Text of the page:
I got my car in July and I'm already past 22k miles. I'd recommend looking for ethanol-free gas stations in your area.

My gas mileage went up almost 5mpg when switching from winter blend 87 to ethanol-free 91. I'll try ethanol-free 87 soon, just as a price comparison kind of thing.
 

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Clearly I do as an extra 5+mpg would make a difference to someone that drives 25-30k miles a year. Understand the timing concept, but wasn't sure if there was some other federally mandated tree hugging gadget that might cause an issue with the motor or related components. Thanks for your smart ass reply.
If premium fuel made a 5+mpg difference you better believe Ford would recommend premium fuel. A higher octane merely has a higher ignition temp, you WILL NOT gain 5+mpg from it. The only reason you would use a higher octane fuel is to offset KR caused by pre-ignition or to advance timing for a performance benefit.


I got my car in July and I'm already past 22k miles. I'd recommend looking for ethanol-free gas stations in your area.

My gas mileage went up almost 5mpg when switching from winter blend 87 to ethanol-free 91. I'll try ethanol-free 87 soon, just as a price comparison kind of thing.
Good idea. There is actually a station on my way home that claims ethanol free. I might give it a try... depending on price. I live in MN, and almost ALL pump gas contains ethanol and I have a feeling there is going to be a price penalty to have it with out.
 

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They need to take the corn back to the grocery store as it does far more good there!! Although our Focus has not arrived yet, our other Fords always go down in mileage at least 2 or 3 mpg when using ethanol blend and/or winter gas. Definitely couldn't hurt using 93 octane except the wallet. I will probably experiment some with it.
 

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Clearly I do as an extra 5+mpg would make a difference to someone that drives 25-30k miles a year. Understand the timing concept, but wasn't sure if there was some other federally mandated tree hugging gadget that might cause an issue with the motor or related components. Thanks for your smart ass reply.

There are so many variables that it's hard to impossible to do a truly scientific test when you don't have control over most of the variables.

For one, most stations list the gas as having "Up to 10% ethanol" which means it could be anywhere from 0 to 10 and there's no way I know of to tell the difference. This variable alone could result in about 3%-4% difference in mpg.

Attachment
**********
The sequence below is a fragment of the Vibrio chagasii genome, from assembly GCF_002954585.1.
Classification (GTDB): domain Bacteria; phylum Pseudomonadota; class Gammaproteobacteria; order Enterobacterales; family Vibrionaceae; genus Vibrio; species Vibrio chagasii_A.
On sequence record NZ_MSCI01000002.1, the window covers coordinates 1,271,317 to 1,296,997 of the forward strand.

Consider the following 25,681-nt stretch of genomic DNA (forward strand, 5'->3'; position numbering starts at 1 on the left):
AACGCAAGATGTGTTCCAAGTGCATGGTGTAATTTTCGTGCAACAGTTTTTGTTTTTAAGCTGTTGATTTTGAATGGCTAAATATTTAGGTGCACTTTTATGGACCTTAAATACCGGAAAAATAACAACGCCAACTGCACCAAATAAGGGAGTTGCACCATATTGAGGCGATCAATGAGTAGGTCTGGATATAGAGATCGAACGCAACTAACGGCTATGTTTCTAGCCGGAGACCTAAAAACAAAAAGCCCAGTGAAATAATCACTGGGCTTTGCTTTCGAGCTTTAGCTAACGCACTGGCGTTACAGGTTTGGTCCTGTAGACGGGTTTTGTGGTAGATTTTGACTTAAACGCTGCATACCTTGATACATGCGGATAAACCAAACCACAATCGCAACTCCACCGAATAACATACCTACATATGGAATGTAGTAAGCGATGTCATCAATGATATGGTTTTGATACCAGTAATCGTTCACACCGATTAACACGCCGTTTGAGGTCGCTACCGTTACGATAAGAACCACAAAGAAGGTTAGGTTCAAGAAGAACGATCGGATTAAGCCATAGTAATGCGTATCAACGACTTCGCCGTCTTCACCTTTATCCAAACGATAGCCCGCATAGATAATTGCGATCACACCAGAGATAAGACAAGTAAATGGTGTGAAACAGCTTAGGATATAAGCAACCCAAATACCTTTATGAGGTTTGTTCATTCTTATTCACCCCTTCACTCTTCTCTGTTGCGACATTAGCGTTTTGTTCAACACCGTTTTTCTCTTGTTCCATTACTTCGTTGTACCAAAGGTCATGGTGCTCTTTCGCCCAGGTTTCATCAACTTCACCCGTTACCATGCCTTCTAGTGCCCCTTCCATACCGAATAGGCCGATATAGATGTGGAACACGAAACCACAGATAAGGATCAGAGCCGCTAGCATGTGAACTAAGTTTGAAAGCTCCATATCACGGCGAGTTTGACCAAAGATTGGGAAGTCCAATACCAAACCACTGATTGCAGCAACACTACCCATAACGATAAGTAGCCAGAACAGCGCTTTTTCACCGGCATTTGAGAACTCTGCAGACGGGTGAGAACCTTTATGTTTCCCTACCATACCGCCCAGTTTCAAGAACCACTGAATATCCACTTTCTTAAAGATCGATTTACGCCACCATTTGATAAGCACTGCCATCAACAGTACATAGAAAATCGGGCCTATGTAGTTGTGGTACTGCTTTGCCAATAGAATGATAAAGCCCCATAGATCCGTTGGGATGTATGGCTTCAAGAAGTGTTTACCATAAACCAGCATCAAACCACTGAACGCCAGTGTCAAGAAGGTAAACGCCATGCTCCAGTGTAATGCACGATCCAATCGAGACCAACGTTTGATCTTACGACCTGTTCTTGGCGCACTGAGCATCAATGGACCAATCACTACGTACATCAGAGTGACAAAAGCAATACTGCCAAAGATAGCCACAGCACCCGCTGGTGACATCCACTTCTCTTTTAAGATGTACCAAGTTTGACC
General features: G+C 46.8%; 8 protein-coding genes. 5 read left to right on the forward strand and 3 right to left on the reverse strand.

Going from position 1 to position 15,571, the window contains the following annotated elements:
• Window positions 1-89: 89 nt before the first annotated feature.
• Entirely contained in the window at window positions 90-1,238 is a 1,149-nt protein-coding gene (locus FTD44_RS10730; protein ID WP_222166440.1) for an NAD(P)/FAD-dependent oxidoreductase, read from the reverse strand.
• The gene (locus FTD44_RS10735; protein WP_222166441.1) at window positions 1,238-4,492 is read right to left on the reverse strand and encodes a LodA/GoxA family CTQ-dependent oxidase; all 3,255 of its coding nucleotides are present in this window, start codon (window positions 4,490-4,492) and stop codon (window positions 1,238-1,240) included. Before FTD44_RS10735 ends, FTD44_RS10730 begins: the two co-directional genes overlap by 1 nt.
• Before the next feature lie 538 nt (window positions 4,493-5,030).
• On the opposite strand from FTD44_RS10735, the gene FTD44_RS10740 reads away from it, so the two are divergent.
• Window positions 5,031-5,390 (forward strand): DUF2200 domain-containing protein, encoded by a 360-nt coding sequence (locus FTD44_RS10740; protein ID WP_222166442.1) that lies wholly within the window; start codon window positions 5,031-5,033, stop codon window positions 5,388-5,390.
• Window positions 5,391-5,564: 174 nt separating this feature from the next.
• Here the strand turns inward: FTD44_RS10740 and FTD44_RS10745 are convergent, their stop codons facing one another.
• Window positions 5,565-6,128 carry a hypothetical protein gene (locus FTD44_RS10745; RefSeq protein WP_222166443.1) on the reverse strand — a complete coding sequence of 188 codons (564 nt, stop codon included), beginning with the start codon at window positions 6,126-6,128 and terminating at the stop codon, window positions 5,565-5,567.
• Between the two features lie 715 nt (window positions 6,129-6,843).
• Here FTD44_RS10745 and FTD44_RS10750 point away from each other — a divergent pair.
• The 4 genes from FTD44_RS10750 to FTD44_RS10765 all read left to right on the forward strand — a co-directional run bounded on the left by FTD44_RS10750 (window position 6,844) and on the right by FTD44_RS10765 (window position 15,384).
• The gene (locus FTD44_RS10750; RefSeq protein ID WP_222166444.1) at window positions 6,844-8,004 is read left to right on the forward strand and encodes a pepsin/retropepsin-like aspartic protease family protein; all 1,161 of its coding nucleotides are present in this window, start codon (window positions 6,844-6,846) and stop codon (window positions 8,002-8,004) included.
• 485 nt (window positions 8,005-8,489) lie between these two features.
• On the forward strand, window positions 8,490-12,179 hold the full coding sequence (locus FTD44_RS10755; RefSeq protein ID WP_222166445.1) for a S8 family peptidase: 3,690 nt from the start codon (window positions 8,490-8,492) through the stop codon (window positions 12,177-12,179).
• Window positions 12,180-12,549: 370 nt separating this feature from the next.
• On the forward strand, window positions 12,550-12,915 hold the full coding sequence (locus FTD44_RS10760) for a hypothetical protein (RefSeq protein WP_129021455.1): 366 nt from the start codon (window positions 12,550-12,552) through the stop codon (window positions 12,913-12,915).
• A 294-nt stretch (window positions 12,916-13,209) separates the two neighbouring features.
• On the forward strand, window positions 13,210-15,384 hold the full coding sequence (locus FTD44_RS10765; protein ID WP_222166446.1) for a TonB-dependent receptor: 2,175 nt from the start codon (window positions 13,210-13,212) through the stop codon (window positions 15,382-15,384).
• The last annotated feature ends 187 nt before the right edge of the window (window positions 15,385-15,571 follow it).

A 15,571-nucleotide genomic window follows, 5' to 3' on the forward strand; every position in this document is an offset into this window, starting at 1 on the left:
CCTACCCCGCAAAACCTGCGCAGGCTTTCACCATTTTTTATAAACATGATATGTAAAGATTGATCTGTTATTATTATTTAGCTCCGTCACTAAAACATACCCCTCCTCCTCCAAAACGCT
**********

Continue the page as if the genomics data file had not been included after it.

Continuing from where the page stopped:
Another is the weather and that could be as much as 20% or even more difference with all else being the same. Again, we don't have much control over the weather.

Then there's traffic and it's impact on stop-and-go driving. This could be 20% or more by itself.

Of course there the variable behind the wheel and that could be more than 30%.

In summary, when all these variables and a few others are taken into account, the mpg could vary, in a car like the 2012 FF, from less than 20mpg to just about 50mpg so parsing the cause of a 2-3mpg difference is just about impossible...


Brian
 

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If premium fuel made a 5+mpg difference you better believe Ford would recommend premium fuel. A higher octane merely has a higher ignition temp, you WILL NOT gain 5+mpg from it. The only reason you would use a higher octane fuel is to offset KR caused by pre-ignition or to advance timing for a performance benefit.

I'm also clear that premium won't make a 5+mpg difference. I am simply expecting more than 29mpg long term and with break-in and better fuel if it can be achieved I will look to that.
 

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I am on my second tank of Shell V-Power/Optimax (premium91), and it appears to be at least a 3 mpg increase. On my regular back and forth to work I never got over 30mpg usually around 28. My first tank was 31.5mpg calculated not dash readout. It looks like my second tank could be even better. This was already being discussed in this thread with an interesting video.